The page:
NEW ORLEANS — Geno Auriemma and Connecticut are back on top. With freshman Breanna Stewart leading the way, it might be a while before they relinquish that spot.
Stewart scored 18 of her 23 points in a dazzling first half and Connecticut won its eighth national championship with a 93-60 rout of Louisville Tuesday night. It was the most lopsided victory in a title game.
The title tied Auriemma and the Huskies (35-4) with Pat Summitt and Tennessee for the most in women’s basketball history.
‘‘The fact that I tied Pat Summitt’s record puts you in the category of the greatest women’s basketball coach that ever lived,’’ Auriemma said. ‘‘I'm just thrilled for our seniors. This team accomplished an amazing feat this last month.’’
Prized freshman Stewart was unstoppable, hitting shots from everywhere on the court to earn Most Outstanding Player honors for the Final Four. Even her father in the stands watching repeatedly said ‘‘wow’’ as his daughter took the game over.
‘‘This is unbelievable,’’ she said. ‘‘This is what we've thought about since the beginning of the season. And now to be here and actually win it, it’s a great feeling and I don’t think it’s going to set in for a while. I just played really confident and stopped thinking. When I second-guess myself, nothing good comes out of that.’’
The Cardinals became the first No. 5 seed to make the championship game, pulling off the greatest upset in tournament history when they beat Brittney Griner and Baylor in the regional semifinals. Jeff Walz’s team then beat Tennessee in the regional final before topping Cal in the Final Four.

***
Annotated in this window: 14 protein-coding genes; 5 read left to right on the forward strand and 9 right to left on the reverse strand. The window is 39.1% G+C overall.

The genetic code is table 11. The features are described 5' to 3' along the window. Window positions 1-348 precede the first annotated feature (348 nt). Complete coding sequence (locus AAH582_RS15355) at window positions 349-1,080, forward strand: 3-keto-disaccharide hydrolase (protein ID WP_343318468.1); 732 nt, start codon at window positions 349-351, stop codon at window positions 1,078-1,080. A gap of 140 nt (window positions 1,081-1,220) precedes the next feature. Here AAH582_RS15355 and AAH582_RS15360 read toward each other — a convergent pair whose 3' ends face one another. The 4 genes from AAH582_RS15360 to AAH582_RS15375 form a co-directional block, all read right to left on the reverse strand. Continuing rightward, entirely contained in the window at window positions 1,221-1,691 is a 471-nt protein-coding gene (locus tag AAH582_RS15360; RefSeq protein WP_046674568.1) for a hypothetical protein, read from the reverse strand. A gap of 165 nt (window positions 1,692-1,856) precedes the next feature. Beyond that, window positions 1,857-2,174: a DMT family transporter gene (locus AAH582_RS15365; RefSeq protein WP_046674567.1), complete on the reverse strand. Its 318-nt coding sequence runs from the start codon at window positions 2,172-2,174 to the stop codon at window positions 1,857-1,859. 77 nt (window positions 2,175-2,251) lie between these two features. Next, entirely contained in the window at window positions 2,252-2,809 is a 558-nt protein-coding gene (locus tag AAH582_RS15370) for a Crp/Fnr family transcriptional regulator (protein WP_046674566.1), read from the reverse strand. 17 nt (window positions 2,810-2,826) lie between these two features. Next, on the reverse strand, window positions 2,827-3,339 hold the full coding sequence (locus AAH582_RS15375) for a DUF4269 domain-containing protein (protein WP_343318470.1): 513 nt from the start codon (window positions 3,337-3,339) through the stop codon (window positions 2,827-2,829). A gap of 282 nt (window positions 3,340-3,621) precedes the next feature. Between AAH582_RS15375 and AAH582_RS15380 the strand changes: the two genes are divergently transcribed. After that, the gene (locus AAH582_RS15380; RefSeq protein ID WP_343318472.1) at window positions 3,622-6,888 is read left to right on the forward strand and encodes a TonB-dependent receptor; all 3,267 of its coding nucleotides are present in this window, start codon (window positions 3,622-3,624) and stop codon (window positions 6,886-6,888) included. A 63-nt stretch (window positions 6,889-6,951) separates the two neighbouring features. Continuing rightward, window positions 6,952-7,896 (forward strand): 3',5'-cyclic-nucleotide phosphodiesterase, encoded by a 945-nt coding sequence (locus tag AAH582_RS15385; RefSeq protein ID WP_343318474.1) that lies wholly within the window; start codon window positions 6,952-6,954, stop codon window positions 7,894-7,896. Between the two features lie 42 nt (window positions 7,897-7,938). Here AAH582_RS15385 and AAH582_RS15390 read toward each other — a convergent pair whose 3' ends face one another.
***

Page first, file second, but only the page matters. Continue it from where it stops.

The Cardinals just didn’t have enough to beat their Big East foe. Louisville was trying to become just the second school to win both the men’s and women’s championship in the same season and the first since UConn in 2004.
Louisville men’s coach Rick Pitino, fresh off his team’s 82-76 win in the title game over Michigan Monday night, was sitting behind the Cardinals bench, trying to spur on the women’s team. He talked to the players at their pregame meal and told them to just enjoy the moment and have fun in the game.
Pitino was impressed by Stewart, too. ‘‘This is one of the best freshmen in basketball,’’ he said in a halftime interview.
Under NCAA rules, neither the school nor Pitino could pay for the men’s players to attend the game. The NCAA said it granted a waiver to Louisville early Tuesday that would have allowed the school to pay for the trip, but the school said it had made plans to go home.
Stewart had one of the most remarkable runs of any first year player in the history of the NCAA Tournament.
She finished with 105 points in the tournament in only five games — she missed the first-round rout of Idaho to rest a sore calf. UConn’s Maya Moore held the previous mark with 93 points.